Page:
horsetail

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horsetail,

any plant of the genus Equisetum [Lat.,=horse bristle], the single surviving genus of a large group (Equisetophyta) of primitive vascular plants. Like the ferns and club mosses, relatives of the living horsetails thrived in the Carboniferous period (when they contributed to coal deposits); the group as a whole is now considered relictual. Horsetails have whorls of small scalelike leaves around a hollow, jointed stem that is green and carries on photosynthesis. They reproduce by an alternation of generations (see reproductionreproduction,
capacity of all living systems to give rise to new systems similar to themselves. The term reproduction may refer to this power of self-duplication of a single cell or a multicellular animal or plant organism.
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) similar to that of the ferns; in some horsetails, special nongreen shoots have at their tops strobili (see conecone
or strobilus
, in botany, reproductive organ of the gymnosperms (the conifers, cycads, and ginkgoes). Like the flower in the angiosperms (flowering plants), the cone is actually a highly modified branch; unlike the flower, it does not have sepals or petals.
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) that bear the spores. Fossil evidence indicates that many extinct horsetails were treelike and attained a far greater size than do living types, although the stems of a sprawling tropical American species (E. giganteum) grows to more than 30 ft (9.1 m) in length. Other species, mostly under 3 ft (91 cm), are found in all temperate and tropical regions except New Zealand and Australia; the common types of North America and Eurasia are E. arvense in drier habitats and E. hyemale, the scouring rush, in moist and wooded areas. The latter was formerly utilized for scouring purposes and it is still included in some scouring and abrasive powders; its typical coarse texture is due to the presence of silica. Other horsetails have been used for home remedies. Horsetails are classified in the division EquisetophytaEquisetophyta
, small division of the plant kingdom consisting of the plants commonly called horsetails and scouring rushes. Equisetum, the only living genus in this division, is descended evolutionarily from tree-sized fossil plants.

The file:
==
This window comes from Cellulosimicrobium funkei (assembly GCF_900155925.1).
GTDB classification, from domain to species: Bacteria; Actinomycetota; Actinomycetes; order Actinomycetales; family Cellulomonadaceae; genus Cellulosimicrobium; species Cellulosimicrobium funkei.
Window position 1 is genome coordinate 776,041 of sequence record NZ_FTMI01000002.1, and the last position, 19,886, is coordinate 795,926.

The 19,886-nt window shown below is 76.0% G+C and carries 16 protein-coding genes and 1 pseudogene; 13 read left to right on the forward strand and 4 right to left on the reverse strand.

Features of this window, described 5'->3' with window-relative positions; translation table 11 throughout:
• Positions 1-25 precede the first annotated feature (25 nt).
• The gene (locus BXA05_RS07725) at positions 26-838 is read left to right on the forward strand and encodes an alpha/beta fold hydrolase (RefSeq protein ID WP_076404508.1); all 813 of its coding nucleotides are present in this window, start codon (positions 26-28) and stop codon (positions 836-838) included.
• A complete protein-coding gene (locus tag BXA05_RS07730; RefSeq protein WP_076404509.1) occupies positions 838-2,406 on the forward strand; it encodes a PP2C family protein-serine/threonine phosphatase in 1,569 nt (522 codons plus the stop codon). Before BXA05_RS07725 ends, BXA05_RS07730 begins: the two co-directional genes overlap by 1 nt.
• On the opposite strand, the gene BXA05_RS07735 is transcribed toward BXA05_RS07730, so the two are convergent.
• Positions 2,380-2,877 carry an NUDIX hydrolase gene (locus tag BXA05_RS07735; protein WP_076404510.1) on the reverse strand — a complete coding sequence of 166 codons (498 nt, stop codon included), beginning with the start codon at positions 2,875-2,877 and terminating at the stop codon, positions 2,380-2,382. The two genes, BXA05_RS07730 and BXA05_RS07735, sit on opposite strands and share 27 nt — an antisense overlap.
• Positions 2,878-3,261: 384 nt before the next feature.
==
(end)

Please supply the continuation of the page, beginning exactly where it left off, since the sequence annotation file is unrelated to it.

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, class Equisetopsida, order Equisetales, family Equisetaceae.
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horsetail

horsetail

A strange plant that starts with having fertile off-white beige stalks with scaly fingers on top in the spring, which wither and get replaced by non-fertile green stems resembling horse tails. These plants are very high in silica, but not as absorbable as bamboo, which has 7 times more useable silica. Fresh horsetail contains and enzyme that robs the body of vitamin B, so do not take large amounts. Horsetail is used in treating urinary tract infections, prostate inflammation, very good astringent for stopping bleeding, blood coagulation (thickens blood), helps broken bones heal faster, brittle nails and hair, rheumatoid arthritis, ulcers, anemia. Boil in water for clearing skin, acne and soaking feet. Do not use if pregnant or nursing. High amounts toxic.

horsetail

[′hȯrs‚tāl]
(botany)
The common name for plants of the genus Equisetum composing the order Equisetales. Also known as scouring rush.

horsetail

any tracheophyte plant of the genus Equisetum, having jointed stems with whorls of small dark toothlike leaves and producing spores within conelike structures at the tips of the stems: phylum Sphenophyta
References in periodicals archive ?
Hauke (1969b) observed that cattle in Costa Rica appear to relish giant horsetails and one rancher believed that his cattle benefited from eating it.
The outer layer of silica on Equisetum stems may help explain why horsetails appear to be little bothered by insect feeding or fungal diseases (Hauke, 1969b; Kaufman et al.
Horsetails incorporate much silicon into their stem tissues and external ridges, knobs, and rosettes of silicon give the stems of many species their rough and abrasive character (Gifford & Foster, 1989; Hauke, 1963).
Until recently, there has been little convincing evidence of mycotrophy in Equisetum species (either in the gametophyte or the sporophyte stage) and most studies have found essentially no mycorrhizal colonization of horsetails (Read et al.
These investigators hypothesized that association of Equisetum species with nitrogen-fixing bacteria may help horsetails survive in the nitrogen-limited habitats where they frequently grow.
Horsetails are known to tolerate stressful soil environments and this ability appears to extend all the way back to the Jurassic, where Equisetum thermale inhabited a geothermal environment likely characterized by high levels of mercury, arsenic and other elements that tend to be phytotoxic (Channing et al.
The giant horsetails are of special interest within the genus Equisetum because they give the closest approximation among living plants to the large stature once attained by primeval Sphenopsids (Fig.
Giant horsetails inhabit elevations between 150 and 3000 m and their distributions tend to follow mountain ranges in the tropics (but not at the southern end of the range of E.
Although giant horsetails are of considerable botanical interest, relatively little is known about these remarkable plants beyond their taxonomy and anatomy.
The most extensively studied aspects of the giant horsetails has been their medicinal properties.
The taxonomy of the giant horsetails gives a good example of the typical means of distinguishing species and hybrids within Equisetum.
The giant horsetails are some of the least known of the 15 species in the genus Equisetum.